Our Water

Droughts prompted new plan to meet future water needs

A worst-in-a-century drought left dried mud on the banks of the Catawba River in 2007. In response, water managers in the river basin projected water needs 50 years into the future and developed strategies to survive the next deep drought.
A worst-in-a-century drought left dried mud on the banks of the Catawba River in 2007. In response, water managers in the river basin projected water needs 50 years into the future and developed strategies to survive the next deep drought. charlotte observer

After two record droughts and a study that predicted a breaking point for the Catawba, water managers launched a deeper exploration of the region’s future water supplies.

Eighteen municipal systems and Duke Energy, the Catawba’s gatekeeper, commissioned a plan that was released last year. It includes projections for future water needs and strategies for making the supply last longer. Key elements of the plan include:

▪  More conservation, continuing a trend that has reduced per capita water use 25 percent in the Catawba basin since 2002, to 85 gallons a day per person. The plan envisions another 18 percent drop, to 70 gallons of water a person by 2055. Population growth is expected to drive up overall demand in future decades.

▪  Lowering the pipes, called intakes, through which Duke and municipal utilities draw water from reservoirs. That would make withdrawals possible even when lake levels are low.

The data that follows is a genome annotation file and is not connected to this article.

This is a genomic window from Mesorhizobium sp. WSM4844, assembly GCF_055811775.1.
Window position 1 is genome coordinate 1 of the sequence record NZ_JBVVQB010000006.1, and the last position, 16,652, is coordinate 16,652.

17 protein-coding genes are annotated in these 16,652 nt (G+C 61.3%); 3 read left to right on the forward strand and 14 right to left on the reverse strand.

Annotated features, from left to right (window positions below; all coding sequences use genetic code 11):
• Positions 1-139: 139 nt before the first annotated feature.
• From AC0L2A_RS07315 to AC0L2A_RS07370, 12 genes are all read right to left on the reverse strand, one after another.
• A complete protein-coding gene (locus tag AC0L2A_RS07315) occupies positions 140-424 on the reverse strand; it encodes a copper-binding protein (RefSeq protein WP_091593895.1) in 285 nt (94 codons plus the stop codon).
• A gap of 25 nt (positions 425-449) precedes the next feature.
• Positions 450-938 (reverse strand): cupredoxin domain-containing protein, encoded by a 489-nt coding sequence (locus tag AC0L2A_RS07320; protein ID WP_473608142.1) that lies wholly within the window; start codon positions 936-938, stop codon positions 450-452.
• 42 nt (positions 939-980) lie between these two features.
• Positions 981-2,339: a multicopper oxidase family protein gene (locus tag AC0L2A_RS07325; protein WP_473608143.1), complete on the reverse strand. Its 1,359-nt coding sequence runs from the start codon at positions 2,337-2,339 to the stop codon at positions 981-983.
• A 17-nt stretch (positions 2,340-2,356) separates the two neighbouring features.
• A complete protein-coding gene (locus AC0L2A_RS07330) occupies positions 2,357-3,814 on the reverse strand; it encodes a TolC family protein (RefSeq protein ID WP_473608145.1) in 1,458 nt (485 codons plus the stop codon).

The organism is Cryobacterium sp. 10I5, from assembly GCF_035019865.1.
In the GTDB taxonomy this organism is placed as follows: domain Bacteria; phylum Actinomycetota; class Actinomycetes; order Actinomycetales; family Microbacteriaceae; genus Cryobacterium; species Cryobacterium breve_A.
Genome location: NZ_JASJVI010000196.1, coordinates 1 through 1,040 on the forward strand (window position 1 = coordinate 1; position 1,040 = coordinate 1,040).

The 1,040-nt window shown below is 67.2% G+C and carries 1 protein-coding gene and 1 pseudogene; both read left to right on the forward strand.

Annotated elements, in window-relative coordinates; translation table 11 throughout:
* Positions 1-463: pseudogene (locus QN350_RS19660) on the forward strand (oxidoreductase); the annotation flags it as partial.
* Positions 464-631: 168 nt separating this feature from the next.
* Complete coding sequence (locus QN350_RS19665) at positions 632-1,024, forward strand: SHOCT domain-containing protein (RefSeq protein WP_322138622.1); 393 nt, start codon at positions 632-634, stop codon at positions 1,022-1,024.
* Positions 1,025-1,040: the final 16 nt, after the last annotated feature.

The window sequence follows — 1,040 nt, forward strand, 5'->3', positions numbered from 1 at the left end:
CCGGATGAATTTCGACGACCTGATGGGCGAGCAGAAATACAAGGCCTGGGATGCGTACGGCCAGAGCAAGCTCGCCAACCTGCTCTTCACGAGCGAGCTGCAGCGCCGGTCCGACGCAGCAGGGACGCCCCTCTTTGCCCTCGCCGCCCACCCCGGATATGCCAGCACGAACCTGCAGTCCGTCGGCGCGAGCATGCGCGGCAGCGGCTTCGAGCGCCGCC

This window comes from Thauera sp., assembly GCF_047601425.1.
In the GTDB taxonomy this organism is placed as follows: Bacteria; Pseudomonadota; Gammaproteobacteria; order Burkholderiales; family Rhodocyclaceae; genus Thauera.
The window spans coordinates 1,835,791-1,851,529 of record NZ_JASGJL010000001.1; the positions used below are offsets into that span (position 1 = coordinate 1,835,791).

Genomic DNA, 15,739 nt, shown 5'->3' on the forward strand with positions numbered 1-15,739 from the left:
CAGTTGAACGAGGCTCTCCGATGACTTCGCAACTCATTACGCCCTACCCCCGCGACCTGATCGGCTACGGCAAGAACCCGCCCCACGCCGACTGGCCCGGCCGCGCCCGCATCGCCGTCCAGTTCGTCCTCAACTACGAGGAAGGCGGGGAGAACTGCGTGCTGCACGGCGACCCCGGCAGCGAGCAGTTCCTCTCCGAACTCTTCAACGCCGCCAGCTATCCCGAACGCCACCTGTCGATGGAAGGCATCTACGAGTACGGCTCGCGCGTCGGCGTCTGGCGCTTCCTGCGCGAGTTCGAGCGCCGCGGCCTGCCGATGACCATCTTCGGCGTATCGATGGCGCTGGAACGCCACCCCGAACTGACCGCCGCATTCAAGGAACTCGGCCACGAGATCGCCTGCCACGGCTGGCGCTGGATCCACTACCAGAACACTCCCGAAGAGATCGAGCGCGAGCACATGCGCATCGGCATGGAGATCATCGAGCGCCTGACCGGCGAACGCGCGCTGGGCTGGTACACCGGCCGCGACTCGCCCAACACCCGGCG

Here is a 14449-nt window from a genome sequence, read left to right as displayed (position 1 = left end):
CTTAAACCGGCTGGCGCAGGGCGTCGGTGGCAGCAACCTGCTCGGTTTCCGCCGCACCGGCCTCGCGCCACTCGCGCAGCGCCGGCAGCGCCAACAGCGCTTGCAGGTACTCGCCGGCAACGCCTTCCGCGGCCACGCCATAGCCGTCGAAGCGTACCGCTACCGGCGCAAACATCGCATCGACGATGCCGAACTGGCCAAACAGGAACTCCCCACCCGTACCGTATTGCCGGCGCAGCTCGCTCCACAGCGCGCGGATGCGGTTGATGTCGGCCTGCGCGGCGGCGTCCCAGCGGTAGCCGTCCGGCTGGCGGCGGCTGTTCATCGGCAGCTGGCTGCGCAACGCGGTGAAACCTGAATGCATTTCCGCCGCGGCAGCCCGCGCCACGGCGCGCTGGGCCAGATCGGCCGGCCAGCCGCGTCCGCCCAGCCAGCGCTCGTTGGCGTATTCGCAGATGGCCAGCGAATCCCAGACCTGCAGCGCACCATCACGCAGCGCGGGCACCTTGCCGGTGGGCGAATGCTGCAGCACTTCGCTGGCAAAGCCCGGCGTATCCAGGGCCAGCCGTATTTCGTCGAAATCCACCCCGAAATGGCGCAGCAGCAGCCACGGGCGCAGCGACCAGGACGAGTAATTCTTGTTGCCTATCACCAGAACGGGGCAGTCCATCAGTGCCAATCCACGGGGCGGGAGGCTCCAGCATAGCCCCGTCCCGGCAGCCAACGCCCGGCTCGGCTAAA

▪ Raising the target levels of the biggest lakes – James, Norman and Wylie – by 6 inches in summer so they hold more water. Some worry that higher lake levels will mean more flooding in rainy times.

▪ Tweaking a drought-response plan first put in place in 2007 so that Duke and water utilities react quicker. Duke will shut down its hydro units within 24 hours, instead of five days.

The plan is built to withstand future droughts that, compared with growing demand for water, will sap the Catawba reservoirs.

“The whole premise of the master plan is that were it not for drought, we would have plenty of water,” Charlotte Water director Barry Gullet said.

Catawba Riverkeeper Sam Perkins believes the plan’s projections are far too optimistic.

Perkins says the computer model on which the plan is based doesn’t accurately simulate lake levels on the Catawba. The plan should include more options for conserving water, he added, such as limiting water transfers to other river basins.

“If we had (drought) that was comparable to or worse than 2007-2008, you could start to see some of those water intake structures truly exposed,” he said. “It could be an unprecedented crisis.”

Bruce Henderson

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